A Rare Look Inside The $8.3 Billion Construction Project Below Grand Central Terminal

The Next Level. Hiroyuki Suzuki

In a series of 55 dramatic black-and-white photographs, Japanese photographer Hiroyuki Suzuki offers a rare look at what it’s like to work deep underground in his new series “The Next Level: East Side Access.”

The Metropolitan Transit Authority’s ongoing East Side Access project will allow Long Island Rail Road trains to enter Manhattan by way of a vast new station that will be built 18 stories below Grand Central Terminal. The $8.3 billion project has been in the works since the late 1960s, and the MTA expects it to be completed by 2019.

Grand Central Station is celebrating its centennial anniversary, and the New York Transit Museum will display Suzuki’s photos from July 23 to Oct. 27, 2013. The images are visually astounding and show just what it takes to embark upon a massive construction project like this one.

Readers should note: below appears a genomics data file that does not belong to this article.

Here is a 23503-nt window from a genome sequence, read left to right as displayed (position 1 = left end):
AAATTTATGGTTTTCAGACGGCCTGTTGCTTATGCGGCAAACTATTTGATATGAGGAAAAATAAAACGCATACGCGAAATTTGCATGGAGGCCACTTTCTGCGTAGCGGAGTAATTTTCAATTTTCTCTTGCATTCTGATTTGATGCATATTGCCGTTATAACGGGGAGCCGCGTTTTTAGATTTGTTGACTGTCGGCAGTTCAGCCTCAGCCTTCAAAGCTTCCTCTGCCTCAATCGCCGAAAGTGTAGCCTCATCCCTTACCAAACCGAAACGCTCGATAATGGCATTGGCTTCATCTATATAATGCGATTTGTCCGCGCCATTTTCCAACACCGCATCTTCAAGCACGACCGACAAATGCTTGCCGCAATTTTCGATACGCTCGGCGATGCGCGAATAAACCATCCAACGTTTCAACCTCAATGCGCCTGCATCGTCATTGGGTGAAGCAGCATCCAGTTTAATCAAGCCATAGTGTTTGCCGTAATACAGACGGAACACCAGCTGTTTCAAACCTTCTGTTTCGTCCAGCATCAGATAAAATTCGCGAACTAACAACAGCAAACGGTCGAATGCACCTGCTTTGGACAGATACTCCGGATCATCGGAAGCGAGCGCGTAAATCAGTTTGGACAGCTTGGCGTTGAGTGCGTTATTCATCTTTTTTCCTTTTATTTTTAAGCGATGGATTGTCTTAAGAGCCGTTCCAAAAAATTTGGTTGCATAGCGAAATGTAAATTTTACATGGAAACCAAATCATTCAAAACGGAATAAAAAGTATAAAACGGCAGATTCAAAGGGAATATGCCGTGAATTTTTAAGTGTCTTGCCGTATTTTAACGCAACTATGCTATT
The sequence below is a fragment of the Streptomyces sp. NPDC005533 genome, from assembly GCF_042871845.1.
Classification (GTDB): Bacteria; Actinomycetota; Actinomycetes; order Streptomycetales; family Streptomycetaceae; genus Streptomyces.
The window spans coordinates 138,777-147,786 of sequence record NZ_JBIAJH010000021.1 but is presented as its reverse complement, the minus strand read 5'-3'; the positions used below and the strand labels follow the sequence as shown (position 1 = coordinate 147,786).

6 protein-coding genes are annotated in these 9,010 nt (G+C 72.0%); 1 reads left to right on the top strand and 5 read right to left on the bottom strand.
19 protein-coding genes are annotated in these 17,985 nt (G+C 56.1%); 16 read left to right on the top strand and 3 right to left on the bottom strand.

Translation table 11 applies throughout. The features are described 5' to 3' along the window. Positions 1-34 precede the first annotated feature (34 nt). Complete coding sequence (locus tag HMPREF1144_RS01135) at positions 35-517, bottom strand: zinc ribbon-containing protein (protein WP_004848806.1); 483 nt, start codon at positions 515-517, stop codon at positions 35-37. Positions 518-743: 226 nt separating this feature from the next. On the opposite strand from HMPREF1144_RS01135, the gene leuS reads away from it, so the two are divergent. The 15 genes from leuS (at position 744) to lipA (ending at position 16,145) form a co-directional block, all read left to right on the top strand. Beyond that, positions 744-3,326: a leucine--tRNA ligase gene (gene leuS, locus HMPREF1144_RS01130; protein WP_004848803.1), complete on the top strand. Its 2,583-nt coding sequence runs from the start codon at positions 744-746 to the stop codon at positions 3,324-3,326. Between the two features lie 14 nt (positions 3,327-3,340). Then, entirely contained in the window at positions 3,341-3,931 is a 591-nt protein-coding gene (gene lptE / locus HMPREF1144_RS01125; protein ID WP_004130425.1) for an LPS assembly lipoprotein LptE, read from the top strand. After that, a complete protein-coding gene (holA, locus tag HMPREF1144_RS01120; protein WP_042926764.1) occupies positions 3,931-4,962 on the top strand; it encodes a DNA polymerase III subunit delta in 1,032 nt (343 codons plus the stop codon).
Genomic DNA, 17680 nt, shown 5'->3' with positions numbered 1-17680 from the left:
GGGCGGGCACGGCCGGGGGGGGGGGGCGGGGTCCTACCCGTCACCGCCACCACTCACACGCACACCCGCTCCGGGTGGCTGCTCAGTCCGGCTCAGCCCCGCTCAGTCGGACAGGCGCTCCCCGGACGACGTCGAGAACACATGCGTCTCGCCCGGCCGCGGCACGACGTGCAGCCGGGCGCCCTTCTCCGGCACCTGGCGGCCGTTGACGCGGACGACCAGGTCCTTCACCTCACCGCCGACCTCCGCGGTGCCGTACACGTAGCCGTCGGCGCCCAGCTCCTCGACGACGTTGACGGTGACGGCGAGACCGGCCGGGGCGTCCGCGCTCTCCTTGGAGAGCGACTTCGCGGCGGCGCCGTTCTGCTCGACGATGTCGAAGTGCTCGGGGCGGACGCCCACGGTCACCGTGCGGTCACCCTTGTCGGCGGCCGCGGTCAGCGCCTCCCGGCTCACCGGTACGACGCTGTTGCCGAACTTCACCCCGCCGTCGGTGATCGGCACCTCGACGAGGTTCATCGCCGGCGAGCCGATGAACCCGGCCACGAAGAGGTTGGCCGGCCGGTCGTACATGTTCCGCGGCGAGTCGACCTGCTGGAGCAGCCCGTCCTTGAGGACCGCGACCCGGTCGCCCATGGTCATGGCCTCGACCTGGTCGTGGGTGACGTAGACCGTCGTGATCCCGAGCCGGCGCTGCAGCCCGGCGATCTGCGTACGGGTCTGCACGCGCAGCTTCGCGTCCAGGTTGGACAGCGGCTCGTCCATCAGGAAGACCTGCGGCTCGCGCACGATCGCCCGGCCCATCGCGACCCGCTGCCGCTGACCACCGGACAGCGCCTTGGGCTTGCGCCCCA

The Chrysler Building glows in the night as Grand Central looms large.

The tunnels are vast enough to hold cranes and other large construction equipment.

Three men cast shadows and provide a frame of reference that shows just how enormous the tunnels are.

Machinery whirs all day in the artificial night.

Miles of new tunnel will make commuting much easier for many Long Island (and Queens) residents.

Underground, fluorescent graffiti provides some direction in a rare colour photo from Suzuki.

One construction worker takes a break to read the newspaper under a massive light.

Troops of construction workers arrive each day to work on the project. The MTA has pushed its completion to a later date several times.

A man welds underneath a DANGER sign.

Three men survey the scene.

The site stands eight stories high.

Workers use dynamite.

Only six more years until the concourse is completed.

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